Plasma APC levels were measured by enzyme capture assay with slight modifications of the method previously reported by Gruber and Griffin (15). An enzyme capture assay for APC was performed as follows: polystyrene balls were dipped in anti-human protein C monoclonal antibody (anti-PC MAb; JTC-4) (16)in phosphate-buffered saline (20 mg/ml) and incubated at 4°C overnight. Immobilization was terminated by rinsing the balls three times, followed by coating them with 1% bovine serum albumin (BSA)/phosphate-buffered saline at 4°C for two days. Plasma samples were diluted at 1:160 with 0.5% BSA/tris buffered saline (TBS). Standard APC, which was purified by affinity purification from human plasma using immobilized anti-PC MAb, was kindly provided by the Chemo-Sero-Therapeutic Research Institute. The APC standards were prepared at concentrations of 0.2, 0.1, 0.05, 0.02, 0.01, and 0.005 μg/ml, with protein C-deficient pooled normal human plasma diluted at 1:160 with 0.5% BSA/TBS. Each sample and the APC standards (400 μl) were incubated in the anti-PC MAb-fixed balls. After incubation at 37°C for 2 h, the balls were washed twice with TBS and then incubated with 400 μl of 0.05 mol/l tris-HCl buffer (pH 8.5) containing a fluorogenic peptide substrate (Peptide Institute Inc., Osaka, Japan) at 4°C overnight (17). The enzyme–substrate reaction was terminated by adding 1 ml of 0.01 mol/l acetic acid, and the fluorescence intensity was measured (excitation 380 nm, emission 460 nm). Intra- and interassay coefficients of variation in this assay were 8.1% and 3.5%, respectively. The control value for APC in our laboratory (n=23) was 1.3 ± 1.4 ng/ml (mean ± SD).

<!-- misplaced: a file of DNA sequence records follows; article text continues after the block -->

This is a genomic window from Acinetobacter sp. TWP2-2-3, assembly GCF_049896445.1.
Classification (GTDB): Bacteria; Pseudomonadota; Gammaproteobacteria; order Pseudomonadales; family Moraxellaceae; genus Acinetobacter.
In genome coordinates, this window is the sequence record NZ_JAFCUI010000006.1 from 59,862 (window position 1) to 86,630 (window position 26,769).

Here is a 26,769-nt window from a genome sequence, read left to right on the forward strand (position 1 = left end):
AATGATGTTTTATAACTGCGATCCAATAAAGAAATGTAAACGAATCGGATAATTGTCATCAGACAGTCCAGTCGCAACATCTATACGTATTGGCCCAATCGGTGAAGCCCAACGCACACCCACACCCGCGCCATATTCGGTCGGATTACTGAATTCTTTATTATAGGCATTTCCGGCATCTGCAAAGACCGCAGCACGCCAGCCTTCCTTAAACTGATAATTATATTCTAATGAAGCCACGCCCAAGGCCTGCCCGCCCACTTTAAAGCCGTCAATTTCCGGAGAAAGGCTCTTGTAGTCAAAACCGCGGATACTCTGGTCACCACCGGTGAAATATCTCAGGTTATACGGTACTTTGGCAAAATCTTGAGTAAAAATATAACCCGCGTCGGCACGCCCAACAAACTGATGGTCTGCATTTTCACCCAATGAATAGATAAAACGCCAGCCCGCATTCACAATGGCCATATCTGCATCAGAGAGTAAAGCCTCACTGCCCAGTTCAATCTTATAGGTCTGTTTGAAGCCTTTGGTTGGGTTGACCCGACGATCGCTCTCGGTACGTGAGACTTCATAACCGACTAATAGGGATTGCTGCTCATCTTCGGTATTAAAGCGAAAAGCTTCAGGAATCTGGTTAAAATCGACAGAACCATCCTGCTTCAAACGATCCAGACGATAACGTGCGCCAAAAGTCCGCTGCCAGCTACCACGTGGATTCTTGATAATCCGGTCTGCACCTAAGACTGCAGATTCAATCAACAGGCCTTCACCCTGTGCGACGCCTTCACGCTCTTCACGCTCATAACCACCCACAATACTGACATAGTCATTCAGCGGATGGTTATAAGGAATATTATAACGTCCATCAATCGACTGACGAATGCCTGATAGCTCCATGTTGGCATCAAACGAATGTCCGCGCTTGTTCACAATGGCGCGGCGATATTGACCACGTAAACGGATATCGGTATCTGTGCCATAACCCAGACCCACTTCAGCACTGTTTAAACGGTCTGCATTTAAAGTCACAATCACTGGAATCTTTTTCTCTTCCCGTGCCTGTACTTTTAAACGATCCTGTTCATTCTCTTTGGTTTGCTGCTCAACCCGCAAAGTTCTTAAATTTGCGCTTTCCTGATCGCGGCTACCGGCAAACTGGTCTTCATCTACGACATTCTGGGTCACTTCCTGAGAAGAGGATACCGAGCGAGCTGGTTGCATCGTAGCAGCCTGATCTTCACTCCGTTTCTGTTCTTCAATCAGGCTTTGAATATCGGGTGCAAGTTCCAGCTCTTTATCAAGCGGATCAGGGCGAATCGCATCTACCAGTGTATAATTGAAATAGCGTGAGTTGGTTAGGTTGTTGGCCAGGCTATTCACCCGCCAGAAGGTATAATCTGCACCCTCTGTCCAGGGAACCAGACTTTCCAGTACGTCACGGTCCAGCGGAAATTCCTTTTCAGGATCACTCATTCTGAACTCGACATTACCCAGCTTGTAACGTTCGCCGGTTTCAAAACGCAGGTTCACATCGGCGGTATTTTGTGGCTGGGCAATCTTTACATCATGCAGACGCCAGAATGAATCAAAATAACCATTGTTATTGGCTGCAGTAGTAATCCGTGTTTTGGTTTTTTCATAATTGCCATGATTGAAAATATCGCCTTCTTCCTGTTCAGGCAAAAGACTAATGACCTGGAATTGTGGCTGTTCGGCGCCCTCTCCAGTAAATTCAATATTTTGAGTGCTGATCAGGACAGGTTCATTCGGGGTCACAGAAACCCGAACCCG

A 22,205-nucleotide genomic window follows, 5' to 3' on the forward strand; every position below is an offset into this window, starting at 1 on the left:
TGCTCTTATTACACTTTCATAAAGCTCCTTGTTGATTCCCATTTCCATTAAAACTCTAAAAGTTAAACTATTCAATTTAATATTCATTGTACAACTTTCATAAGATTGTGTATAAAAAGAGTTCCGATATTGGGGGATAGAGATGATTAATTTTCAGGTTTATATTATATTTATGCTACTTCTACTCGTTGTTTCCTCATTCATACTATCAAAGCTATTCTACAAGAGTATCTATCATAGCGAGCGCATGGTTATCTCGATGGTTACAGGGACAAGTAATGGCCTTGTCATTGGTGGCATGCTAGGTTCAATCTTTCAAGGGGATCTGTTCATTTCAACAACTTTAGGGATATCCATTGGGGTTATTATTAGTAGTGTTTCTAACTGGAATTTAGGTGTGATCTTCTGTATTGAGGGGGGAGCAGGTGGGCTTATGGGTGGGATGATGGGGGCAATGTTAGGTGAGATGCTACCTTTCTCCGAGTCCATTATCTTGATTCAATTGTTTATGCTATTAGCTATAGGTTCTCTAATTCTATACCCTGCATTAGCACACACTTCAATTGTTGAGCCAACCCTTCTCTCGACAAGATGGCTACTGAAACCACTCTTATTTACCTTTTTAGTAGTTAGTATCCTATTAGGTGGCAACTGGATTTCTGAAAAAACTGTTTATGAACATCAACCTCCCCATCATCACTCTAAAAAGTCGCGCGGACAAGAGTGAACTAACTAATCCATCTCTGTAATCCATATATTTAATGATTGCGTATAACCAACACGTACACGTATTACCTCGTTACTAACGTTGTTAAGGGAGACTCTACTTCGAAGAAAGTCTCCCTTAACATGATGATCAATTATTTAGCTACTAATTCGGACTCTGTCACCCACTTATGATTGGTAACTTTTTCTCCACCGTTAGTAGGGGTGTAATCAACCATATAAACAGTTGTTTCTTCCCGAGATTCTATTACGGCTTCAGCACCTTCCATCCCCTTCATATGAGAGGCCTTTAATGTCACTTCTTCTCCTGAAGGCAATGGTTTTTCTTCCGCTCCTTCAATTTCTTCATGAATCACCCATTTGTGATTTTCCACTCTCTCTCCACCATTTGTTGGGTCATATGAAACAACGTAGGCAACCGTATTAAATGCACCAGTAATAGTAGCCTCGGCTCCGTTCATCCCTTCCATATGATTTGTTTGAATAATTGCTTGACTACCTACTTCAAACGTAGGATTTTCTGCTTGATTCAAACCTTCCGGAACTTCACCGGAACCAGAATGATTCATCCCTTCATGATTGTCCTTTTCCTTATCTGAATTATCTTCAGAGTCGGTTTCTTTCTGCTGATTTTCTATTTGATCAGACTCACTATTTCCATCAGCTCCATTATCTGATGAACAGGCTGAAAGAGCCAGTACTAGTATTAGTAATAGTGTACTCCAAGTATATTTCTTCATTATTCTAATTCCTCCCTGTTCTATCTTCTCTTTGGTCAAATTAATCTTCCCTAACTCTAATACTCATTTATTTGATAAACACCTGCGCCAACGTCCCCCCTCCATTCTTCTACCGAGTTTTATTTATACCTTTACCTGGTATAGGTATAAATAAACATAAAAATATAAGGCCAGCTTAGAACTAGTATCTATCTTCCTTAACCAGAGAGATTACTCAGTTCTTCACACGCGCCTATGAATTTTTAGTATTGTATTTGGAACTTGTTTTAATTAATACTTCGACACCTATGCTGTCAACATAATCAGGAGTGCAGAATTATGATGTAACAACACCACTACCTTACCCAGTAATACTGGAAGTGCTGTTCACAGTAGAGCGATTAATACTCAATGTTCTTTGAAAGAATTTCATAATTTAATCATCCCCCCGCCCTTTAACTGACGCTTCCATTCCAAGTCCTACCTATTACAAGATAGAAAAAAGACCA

The aPTT was determined with an automated clot timer and commercially available reagents.